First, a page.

The Great Read Completed….(more or less)

The Winner

The end of January, and my first task for the year is complete; well not quite, for I didn’t read thirty books. Only twenty-eight. But wouldn’t you say reading Dickens is like reading two books? Here are the titles listed below. I leave you to form your own opinion as to whether I could have done more. But whatever the number, it has again been an agreeable experience and one I recommend. As I often say to the Silent Companion, ‘If only I was at the beach for a month with no interruptions.’ And he replies, ‘But you live at the beach.’ And it is true we live about twenty paces from the sea. But the interruptions of daily life also surround us.

Titles in order read

The Godmother … Hannelore Cayre

Mimi … Lucy Ellman

The Projectionist … Carlo Gebler

Bamboo Secrets: One Woman’s Quest through the Shadows of Japan … Patricia Dove Miller

How Proust can Change Your Life … Alain de Botton

Spook Country … William Gibson

The Black Notebook … Patrick Modiano

The Years … Annie Ernaux

The Time it Rained Fish … Philomema van Rijswijk

First Days of the year …Helene Cisoux

Gravity is the Thing … Jaclyn Moriarty

Zero History …William Gibson

Flaneuse … Lauren Elkin

Loudermilk …Lucy Ives

The Principles of Uncertainty …Maira Kalman

The Three Weissmans of Westport … Cathleen Schine

The Reading Party … Fenella Gentleman

Fin and Lady … Cathleen Schine

The Catastrophist … Carlo Gebler

The Underground … Hamid Ismailov

Paperboy … Christopher Fowler

Echoland … Per Petterson

Only a Matter of Time … V C Clinton-Baddeley

1947 … Elisabeth Asbrink

Bruny … Heather Rosev

The Devil Upstairs … Anthony O’Neill

Death’s Bright Dart …V C Clinton-Baddeley

Our Mutual Friend … Charles Dickens

Nine non-fiction and nineteen fiction.

Fifteen books written by women and thirteen by men.

Most enjoyable and impressive: The Years by Annie Ernaux. I will review this in the near future.

The worst, i.e the most annoying, written with overweening pretension, was First Days of the Year by Helene Cisoux. She seemed to be attempting to do what Annie Ernaux did so well, but the amount of throat clearing and general bull-dust meant she failed.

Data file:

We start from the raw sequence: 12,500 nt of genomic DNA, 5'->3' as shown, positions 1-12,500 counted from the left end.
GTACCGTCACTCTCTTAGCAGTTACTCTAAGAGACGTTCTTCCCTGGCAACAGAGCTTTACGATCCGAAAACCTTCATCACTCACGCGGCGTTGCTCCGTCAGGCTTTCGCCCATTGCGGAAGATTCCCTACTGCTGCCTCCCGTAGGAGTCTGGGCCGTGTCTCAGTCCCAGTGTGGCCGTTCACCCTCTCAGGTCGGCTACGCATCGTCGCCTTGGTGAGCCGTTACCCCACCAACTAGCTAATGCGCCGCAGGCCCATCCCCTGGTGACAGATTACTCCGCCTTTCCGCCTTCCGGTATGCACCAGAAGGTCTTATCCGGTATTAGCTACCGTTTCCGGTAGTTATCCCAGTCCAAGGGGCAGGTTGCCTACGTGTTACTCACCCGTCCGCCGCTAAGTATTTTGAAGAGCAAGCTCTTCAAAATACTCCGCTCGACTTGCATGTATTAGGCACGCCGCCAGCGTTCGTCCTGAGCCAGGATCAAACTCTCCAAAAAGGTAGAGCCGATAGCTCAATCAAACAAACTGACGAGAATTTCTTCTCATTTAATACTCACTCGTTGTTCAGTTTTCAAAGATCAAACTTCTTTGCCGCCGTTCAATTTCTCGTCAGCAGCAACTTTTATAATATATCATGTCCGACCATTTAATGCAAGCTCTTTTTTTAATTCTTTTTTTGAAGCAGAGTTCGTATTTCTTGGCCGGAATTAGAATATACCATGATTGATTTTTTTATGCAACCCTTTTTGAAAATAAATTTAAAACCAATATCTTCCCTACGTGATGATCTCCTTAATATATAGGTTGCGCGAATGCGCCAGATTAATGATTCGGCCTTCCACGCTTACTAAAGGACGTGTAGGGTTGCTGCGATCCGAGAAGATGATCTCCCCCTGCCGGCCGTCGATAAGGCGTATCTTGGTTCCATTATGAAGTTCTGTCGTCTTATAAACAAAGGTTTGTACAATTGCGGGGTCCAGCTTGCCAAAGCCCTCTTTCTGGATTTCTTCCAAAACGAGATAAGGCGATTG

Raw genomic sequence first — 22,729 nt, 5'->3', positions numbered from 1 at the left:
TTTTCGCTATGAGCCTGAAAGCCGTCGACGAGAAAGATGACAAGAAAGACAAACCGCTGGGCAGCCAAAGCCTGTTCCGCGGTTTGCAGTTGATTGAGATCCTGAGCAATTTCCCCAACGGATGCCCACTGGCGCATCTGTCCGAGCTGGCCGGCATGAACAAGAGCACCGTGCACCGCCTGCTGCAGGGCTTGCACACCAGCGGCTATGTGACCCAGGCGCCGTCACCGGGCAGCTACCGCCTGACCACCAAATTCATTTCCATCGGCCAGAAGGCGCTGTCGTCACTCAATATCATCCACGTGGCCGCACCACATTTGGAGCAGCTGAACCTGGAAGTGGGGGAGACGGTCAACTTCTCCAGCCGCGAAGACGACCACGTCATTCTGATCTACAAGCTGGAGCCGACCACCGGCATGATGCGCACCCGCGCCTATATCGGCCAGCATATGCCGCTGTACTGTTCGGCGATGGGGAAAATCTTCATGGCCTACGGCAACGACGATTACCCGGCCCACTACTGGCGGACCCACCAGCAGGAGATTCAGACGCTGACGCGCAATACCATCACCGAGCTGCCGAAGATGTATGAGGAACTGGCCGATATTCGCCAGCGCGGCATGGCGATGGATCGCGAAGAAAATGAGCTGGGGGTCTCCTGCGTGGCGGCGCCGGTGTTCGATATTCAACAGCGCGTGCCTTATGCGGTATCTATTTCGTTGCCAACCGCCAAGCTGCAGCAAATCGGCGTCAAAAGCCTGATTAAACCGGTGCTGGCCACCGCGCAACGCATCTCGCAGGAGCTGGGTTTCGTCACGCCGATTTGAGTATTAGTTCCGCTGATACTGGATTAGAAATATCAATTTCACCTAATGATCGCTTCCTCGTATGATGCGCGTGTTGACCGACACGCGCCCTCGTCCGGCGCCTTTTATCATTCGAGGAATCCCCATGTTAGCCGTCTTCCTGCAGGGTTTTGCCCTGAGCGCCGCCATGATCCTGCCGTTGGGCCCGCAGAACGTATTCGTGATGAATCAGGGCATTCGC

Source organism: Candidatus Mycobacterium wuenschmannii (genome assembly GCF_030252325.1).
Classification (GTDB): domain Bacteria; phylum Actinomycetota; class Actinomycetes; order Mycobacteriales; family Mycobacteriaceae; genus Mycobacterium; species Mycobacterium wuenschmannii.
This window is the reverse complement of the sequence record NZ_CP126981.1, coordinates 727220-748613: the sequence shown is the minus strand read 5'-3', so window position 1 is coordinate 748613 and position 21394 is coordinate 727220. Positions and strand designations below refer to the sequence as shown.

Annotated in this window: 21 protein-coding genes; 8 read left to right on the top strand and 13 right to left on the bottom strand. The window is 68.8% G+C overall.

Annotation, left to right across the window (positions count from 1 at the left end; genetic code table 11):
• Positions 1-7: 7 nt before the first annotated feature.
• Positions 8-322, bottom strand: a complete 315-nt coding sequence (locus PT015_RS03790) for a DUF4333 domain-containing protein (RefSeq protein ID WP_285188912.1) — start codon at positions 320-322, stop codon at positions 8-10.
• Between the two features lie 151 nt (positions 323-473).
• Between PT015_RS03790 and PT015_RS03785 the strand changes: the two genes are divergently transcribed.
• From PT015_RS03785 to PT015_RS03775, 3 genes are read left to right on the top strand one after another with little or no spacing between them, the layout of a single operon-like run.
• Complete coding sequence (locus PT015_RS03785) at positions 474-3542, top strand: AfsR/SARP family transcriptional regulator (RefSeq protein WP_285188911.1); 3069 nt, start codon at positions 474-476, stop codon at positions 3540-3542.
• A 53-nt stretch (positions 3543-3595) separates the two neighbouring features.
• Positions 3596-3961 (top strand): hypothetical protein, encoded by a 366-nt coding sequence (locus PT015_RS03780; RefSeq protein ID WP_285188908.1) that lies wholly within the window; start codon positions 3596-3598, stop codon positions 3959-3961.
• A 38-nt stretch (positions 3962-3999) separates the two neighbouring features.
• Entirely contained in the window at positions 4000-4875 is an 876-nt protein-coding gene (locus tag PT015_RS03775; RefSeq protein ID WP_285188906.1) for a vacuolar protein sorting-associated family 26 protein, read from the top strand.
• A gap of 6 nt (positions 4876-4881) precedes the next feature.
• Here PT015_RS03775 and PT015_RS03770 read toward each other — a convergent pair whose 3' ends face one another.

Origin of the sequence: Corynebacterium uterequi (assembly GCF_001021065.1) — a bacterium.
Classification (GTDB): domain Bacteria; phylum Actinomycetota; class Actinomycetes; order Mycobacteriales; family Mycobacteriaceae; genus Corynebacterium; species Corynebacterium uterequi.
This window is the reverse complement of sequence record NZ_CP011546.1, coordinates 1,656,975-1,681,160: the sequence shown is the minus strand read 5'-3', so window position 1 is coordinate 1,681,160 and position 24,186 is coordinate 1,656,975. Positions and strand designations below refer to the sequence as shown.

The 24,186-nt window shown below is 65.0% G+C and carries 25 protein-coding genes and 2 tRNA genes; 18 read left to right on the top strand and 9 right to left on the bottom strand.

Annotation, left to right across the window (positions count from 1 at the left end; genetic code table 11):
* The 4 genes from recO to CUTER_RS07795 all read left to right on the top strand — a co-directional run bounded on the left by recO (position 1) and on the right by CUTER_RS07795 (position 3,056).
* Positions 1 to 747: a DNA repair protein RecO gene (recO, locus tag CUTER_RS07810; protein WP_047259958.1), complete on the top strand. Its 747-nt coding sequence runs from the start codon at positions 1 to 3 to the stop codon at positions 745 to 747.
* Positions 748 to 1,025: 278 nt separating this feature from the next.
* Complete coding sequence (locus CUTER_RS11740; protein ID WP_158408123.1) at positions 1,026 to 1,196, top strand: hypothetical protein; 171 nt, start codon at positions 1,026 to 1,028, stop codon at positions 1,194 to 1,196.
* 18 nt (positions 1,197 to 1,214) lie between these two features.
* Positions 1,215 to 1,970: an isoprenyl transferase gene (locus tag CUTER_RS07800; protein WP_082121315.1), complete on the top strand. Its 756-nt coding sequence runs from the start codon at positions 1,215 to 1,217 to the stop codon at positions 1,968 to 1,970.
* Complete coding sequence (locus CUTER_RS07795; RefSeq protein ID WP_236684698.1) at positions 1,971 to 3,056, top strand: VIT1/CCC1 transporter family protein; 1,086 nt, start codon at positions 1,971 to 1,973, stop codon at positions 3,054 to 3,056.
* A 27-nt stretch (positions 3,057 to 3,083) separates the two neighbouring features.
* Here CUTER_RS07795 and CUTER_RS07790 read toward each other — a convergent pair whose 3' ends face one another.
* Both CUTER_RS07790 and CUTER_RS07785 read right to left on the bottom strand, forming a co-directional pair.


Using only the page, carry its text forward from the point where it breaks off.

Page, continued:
One new discovery: Cathleen Schine. An American fiction writer in the genre of family stories, but more interesting than that, in that her stories are about Jewish families where money is short, divorces are acrimonious, and credit cards are way over the limit. The Weissmans of Westport was particularly enjoyable and described as a new take on Sense and Sensibility.

20 thoughts on “The Great Read Completed….(more or less)

    1. Her book started well with an account of Virginia Woolf and co, but lost respect for her account of herself in Tokyo and hating the food! Also in the Agnes Varda section she just describes films.

              1. Geet is a split personality here. This particular one hasn’t read The Three. From the description it may be funnier, but They may not mean to has a lot going for it apart from that.
                Have a look at our rv.
                Have just finished The Grammarians which is very clever and pretty funny.

  1. I have Cathleen Schine’s The Grammarians waiting at the library. As well as Anthony O’Neill’s latest and Dorian Lynskey’s George Orwell book.

    Wot a treat.

    other Gert

    1. It is most enjoyable as well as being a great insight into recent French history from a personal viewpoint. I think this time the books I enjoyed most were in the non-fiction category.

  2. How do you remember what’s in those books Gert? You must have an army of workers to clean and cook for you? Either that or you read instead of sleep every night.
    Leslie

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